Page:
Are coaches only for improving the sporting abilities of the men and boys they train? Not really, if you are to go by an interesting intervention anchored by the International Center for Research on Women (ICRW). In fact, these maestros of sporting action can play a significant role in sensitising their wards on issues of gender equality, according to a pioneering programme that ICRW conducted jointly with Futures Without Violence.
Entitled ‘Engaging Coaches and Athletes in Fostering Gender Equity: Findings from the Parivartan Program in Mumbai, India’ – modelled on an innovative US-based Futures Without Violence programme, ‘Coaching Boys into Men’ – got cricket coaches and community mentors to convey key messages to young school boys and community athletes in the 10-16 age group, on the core principle of treating women with respect.
Twenty-six coaches and their teams from 26 schools associated with the Mumbai School Sports Association (MSSA) participated in the programme. While Breakthrough, an organisation that focuses on violence against women played a supporting role, Apnalaya – an organisation working with slum communities in Mumbai’s Shivaji Nagar – got local players to build their own cricket team of 15-20 boys each. In all 16 community mentors, or 16 teams, from the Shivaji Nagar area were selected.
Before the coaches could begin their mentoring, they themselves needed to be trained. So the first stage of the programme involved intensive orientation sessions with coaches through workshops, discussions, games and films. Once the coaches were brought on board, they in turn began to conduct weekly sessions with the young sportspersons on subjects as diverse as ethics, respect, gender norms and gender-based violence. Learning aids, such as interactive cards, posters, brochures, pamphlets and postcards were extensively used during this sensitisation process. In a similar way, community mentors were also brought in to conduct sessions with those participating in the community teams.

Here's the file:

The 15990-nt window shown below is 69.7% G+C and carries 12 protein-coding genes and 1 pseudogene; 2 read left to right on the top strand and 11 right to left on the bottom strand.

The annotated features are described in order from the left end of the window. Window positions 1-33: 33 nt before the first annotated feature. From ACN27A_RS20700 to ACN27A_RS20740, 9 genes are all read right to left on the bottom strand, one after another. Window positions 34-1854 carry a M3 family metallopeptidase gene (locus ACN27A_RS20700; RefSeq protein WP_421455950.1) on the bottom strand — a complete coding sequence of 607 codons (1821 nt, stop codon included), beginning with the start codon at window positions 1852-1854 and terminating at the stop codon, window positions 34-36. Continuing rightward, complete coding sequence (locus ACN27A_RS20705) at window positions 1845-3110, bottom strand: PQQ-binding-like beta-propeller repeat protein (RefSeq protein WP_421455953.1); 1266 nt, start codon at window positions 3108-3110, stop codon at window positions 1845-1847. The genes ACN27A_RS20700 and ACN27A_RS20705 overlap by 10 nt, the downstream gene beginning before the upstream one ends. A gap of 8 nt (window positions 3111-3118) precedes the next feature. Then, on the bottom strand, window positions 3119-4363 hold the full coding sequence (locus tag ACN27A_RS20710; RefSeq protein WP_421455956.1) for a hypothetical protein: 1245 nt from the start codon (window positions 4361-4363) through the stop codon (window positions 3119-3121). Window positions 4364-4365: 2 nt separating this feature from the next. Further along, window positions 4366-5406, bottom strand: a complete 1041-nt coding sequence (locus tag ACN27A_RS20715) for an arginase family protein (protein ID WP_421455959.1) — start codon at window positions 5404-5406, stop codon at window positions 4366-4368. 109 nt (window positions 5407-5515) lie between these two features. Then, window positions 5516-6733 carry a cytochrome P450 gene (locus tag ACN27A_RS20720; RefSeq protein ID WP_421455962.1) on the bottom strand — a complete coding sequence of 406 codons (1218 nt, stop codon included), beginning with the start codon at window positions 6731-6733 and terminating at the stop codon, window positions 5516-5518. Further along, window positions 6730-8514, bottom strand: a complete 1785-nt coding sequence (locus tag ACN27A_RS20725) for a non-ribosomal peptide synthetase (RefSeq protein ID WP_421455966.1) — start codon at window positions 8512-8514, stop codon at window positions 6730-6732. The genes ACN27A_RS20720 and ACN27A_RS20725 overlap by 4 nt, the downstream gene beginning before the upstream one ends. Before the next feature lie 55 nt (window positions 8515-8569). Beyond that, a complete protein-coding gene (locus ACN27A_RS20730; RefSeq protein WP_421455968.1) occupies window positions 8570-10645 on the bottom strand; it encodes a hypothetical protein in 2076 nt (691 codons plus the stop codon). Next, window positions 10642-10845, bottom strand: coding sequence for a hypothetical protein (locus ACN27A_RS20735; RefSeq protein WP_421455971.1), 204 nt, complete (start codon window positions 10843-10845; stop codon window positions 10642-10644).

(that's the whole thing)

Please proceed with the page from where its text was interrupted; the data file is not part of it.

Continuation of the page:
These sessions apparently did make a difference, especially in terms of the young sportspersons’ perception of masculinity and women’s role in society. For instance, a baseline survey conducted before the Parivartan programme began had revealed that the dominant view was that “real” men were tough, unemotional and unfaithful. Gender stereotypes also marked the responses. Participants felt that girls cannot do well in maths and science; that if a girl says “no”, she really means “yes”; that it is a wife’s duty to “obey” her husband. Most also felt that a girl deserves to be beaten if she stays out late, if she doesn’t help with the household chores, or if she doesn’t listen to her elders. Among the other attitudes that were probed was how participants would intervene in a hypothetical scenario where girls were being abused.
Many of these attitudes underwent a sea change after three years of the programme, although there was a decided difference between the change observed among the school participants and community participants. For instance, there was a marked shift among school and community programme participants in terms of how they would intervene in a hypothetical scenario where girls were being abused. For instance, if they saw a girl being harassed whether they would directly intervene or take support from someone who they think will help them in putting an end to the harassment.